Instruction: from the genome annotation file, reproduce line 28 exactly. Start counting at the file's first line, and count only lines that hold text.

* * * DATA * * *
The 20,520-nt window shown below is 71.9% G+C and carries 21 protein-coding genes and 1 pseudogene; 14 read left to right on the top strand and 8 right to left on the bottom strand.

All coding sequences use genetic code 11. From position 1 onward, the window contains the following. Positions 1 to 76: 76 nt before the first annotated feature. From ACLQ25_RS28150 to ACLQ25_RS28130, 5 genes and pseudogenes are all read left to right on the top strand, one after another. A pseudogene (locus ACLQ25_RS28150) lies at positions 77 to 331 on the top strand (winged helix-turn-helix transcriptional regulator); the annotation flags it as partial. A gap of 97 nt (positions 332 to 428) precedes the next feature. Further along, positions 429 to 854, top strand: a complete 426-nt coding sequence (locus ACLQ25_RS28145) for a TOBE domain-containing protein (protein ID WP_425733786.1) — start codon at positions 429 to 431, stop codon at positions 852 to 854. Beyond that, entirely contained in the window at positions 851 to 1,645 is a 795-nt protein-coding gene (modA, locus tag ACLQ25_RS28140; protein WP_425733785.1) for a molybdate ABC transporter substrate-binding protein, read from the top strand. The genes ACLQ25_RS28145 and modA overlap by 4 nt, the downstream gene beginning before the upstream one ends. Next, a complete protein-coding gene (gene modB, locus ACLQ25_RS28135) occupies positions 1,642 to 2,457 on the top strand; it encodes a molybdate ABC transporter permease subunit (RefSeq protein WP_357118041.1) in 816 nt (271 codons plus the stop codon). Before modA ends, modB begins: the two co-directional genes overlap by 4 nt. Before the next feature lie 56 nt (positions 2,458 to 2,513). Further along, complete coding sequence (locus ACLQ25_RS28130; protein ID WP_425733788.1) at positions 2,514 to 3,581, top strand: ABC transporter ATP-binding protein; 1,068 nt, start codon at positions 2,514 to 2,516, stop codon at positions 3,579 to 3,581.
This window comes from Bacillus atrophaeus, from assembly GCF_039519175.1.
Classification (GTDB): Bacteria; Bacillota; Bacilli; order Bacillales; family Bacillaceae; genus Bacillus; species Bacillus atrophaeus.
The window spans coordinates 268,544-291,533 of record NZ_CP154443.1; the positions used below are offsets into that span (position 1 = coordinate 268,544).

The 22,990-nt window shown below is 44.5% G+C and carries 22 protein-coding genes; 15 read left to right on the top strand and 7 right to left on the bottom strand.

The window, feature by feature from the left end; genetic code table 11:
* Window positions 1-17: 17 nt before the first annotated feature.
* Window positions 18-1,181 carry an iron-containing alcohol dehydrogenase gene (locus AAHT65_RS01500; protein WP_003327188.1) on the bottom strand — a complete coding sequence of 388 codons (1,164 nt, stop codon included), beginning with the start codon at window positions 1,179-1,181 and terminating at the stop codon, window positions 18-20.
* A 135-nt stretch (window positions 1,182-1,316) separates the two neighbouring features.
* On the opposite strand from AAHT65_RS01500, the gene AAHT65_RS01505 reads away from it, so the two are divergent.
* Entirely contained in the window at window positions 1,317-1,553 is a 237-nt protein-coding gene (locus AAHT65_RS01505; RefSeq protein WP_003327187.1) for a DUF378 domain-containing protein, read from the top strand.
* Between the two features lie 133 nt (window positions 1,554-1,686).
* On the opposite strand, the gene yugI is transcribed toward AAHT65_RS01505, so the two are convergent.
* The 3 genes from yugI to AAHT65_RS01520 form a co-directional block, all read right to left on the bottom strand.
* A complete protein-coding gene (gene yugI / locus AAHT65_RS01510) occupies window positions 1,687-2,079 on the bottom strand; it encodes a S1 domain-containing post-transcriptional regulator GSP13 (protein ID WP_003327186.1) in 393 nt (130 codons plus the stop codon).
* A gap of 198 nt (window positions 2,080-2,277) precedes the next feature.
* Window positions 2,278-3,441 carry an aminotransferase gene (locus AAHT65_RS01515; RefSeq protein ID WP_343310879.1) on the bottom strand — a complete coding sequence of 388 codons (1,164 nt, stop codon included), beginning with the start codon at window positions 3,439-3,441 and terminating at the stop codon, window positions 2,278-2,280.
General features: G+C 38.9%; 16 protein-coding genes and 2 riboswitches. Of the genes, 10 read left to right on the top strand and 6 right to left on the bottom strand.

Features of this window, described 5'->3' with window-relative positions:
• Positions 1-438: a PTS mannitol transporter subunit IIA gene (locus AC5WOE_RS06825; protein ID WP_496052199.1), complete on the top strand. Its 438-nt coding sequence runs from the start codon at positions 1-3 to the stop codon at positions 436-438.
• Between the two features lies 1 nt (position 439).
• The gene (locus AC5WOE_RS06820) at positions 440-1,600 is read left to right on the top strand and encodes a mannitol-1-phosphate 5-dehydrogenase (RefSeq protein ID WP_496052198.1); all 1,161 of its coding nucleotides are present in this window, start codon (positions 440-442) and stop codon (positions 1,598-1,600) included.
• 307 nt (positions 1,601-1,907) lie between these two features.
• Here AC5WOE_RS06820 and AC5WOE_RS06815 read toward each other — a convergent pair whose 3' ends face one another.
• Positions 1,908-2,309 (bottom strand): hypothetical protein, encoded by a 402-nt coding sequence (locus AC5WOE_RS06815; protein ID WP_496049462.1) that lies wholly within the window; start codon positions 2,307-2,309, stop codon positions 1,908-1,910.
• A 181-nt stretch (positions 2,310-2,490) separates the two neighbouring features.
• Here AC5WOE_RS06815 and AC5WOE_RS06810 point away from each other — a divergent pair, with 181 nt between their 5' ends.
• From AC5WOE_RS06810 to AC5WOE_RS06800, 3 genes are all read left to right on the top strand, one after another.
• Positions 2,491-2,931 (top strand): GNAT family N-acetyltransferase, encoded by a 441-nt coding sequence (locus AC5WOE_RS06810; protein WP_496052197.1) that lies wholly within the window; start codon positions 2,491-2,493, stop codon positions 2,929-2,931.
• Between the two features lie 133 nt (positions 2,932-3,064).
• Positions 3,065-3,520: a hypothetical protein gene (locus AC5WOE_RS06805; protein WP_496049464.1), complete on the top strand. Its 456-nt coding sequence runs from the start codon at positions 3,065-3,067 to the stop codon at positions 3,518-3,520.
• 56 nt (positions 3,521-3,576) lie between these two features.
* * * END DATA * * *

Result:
• Here AC5WOE_RS06815 and AC5WOE_RS06810 point away from each other — a divergent pair, with 181 nt between their 5' ends.